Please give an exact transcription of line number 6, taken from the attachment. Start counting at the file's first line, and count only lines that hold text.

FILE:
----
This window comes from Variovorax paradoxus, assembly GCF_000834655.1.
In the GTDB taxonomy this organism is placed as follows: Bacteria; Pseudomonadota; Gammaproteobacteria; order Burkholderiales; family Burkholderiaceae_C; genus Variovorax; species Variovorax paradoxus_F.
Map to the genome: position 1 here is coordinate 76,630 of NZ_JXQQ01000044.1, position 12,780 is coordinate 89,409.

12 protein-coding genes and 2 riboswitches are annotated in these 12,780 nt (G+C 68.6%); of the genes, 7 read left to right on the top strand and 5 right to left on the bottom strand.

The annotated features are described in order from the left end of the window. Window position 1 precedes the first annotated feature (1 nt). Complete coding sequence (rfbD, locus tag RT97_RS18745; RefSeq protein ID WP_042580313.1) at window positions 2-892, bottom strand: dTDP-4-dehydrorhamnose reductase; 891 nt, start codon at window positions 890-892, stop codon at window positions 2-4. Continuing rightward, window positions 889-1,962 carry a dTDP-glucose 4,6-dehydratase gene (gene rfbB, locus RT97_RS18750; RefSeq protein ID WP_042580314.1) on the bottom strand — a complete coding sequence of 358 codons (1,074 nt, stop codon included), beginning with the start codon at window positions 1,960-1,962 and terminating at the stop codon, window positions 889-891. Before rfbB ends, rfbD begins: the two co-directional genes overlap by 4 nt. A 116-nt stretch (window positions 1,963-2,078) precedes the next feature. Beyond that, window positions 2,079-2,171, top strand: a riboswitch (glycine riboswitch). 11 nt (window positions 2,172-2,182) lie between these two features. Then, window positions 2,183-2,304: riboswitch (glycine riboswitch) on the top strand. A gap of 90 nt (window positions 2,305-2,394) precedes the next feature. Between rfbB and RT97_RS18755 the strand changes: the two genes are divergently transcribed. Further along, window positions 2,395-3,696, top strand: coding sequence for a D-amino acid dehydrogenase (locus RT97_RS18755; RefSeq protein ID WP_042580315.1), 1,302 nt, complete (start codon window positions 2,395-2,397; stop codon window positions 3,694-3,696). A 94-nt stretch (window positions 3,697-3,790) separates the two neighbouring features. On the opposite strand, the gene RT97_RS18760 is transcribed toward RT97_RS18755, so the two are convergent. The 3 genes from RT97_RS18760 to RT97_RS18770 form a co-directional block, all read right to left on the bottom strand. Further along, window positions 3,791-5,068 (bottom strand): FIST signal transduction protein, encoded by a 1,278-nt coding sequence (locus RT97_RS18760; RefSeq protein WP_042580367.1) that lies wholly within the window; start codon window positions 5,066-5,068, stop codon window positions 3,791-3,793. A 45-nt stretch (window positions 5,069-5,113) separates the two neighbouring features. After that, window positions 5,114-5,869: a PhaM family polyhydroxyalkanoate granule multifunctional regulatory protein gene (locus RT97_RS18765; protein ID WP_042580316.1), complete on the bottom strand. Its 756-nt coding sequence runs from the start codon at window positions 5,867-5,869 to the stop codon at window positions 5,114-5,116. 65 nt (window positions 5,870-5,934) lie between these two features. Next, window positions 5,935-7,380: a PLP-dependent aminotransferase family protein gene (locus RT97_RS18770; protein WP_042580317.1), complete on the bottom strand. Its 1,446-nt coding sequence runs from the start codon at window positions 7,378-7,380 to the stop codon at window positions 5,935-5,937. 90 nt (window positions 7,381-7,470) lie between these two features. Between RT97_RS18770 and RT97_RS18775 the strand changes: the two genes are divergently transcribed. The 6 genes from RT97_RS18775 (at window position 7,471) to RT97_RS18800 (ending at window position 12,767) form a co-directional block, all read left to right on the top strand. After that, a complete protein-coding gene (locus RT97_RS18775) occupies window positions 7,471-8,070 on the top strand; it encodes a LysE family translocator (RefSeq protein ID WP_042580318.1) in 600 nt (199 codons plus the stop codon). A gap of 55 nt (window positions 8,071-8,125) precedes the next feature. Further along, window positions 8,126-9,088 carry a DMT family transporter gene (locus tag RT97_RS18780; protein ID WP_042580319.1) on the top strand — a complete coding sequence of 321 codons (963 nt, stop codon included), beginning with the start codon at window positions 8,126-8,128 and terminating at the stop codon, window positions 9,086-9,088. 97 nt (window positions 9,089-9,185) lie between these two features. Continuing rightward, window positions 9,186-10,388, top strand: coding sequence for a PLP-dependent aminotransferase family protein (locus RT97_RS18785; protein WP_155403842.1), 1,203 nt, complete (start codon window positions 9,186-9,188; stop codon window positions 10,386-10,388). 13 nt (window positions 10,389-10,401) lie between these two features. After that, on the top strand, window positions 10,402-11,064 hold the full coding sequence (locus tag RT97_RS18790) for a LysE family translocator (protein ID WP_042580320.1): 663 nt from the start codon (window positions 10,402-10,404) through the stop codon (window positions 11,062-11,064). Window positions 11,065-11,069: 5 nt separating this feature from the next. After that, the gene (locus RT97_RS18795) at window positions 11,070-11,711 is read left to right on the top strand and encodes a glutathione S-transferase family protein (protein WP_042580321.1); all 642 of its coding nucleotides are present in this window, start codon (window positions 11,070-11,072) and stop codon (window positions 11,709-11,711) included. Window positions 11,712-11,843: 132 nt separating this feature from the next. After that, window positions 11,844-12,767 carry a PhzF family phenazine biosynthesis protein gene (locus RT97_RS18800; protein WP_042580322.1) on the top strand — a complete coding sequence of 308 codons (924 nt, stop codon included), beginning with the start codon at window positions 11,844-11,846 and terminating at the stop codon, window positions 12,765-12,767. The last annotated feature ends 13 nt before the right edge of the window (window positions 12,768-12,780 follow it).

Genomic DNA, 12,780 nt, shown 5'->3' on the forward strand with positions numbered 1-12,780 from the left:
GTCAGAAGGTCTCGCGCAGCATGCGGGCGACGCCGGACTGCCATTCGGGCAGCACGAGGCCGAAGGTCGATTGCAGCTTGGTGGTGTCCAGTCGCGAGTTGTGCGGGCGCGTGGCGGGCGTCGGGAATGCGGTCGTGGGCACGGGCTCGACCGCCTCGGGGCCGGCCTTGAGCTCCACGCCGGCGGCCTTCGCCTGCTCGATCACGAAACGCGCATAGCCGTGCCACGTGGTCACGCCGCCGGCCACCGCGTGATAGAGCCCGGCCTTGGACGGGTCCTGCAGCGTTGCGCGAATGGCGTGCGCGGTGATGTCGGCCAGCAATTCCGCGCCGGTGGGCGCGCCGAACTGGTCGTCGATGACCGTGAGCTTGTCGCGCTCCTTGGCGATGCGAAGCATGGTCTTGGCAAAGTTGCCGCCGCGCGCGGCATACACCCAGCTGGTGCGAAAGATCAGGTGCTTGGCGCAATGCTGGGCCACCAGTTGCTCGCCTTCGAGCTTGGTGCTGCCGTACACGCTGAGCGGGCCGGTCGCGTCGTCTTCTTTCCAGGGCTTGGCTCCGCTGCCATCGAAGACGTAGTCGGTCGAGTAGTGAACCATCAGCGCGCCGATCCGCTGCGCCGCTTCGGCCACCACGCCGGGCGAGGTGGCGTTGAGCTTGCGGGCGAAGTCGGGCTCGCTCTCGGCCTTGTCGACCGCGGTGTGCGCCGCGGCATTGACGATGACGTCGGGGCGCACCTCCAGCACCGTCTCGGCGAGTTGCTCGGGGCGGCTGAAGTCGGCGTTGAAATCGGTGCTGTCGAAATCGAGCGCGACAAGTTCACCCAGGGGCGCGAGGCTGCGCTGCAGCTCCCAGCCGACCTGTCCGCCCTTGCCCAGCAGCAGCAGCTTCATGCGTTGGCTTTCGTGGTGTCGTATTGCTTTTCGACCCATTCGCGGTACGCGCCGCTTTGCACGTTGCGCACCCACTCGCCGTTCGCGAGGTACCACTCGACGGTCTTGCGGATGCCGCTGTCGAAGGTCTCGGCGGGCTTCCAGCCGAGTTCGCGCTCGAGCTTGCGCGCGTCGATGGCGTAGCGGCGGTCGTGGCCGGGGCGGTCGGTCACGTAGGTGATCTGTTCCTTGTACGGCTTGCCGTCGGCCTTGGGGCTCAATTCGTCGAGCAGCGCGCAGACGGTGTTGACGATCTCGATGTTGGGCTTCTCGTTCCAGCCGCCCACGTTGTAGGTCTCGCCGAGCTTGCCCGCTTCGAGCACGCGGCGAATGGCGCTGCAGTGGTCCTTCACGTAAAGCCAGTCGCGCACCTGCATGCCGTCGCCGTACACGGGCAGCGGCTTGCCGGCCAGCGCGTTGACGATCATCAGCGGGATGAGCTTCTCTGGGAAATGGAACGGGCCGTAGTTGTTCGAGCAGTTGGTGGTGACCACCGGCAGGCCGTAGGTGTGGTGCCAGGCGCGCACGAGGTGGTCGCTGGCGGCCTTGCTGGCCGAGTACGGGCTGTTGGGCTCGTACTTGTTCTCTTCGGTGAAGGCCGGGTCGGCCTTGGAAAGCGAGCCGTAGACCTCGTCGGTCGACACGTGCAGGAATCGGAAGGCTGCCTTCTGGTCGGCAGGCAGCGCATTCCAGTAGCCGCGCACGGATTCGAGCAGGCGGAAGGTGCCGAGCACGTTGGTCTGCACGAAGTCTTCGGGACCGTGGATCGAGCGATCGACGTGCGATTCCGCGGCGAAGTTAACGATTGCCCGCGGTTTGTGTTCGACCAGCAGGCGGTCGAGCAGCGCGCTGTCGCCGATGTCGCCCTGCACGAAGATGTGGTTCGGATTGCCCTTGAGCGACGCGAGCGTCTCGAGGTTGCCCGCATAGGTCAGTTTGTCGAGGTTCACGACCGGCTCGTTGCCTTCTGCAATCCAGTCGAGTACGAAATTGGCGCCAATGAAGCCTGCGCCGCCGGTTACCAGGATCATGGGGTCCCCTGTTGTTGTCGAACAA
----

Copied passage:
Genomic DNA, 12,780 nt, shown 5'->3' on the forward strand with positions numbered 1-12,780 from the left: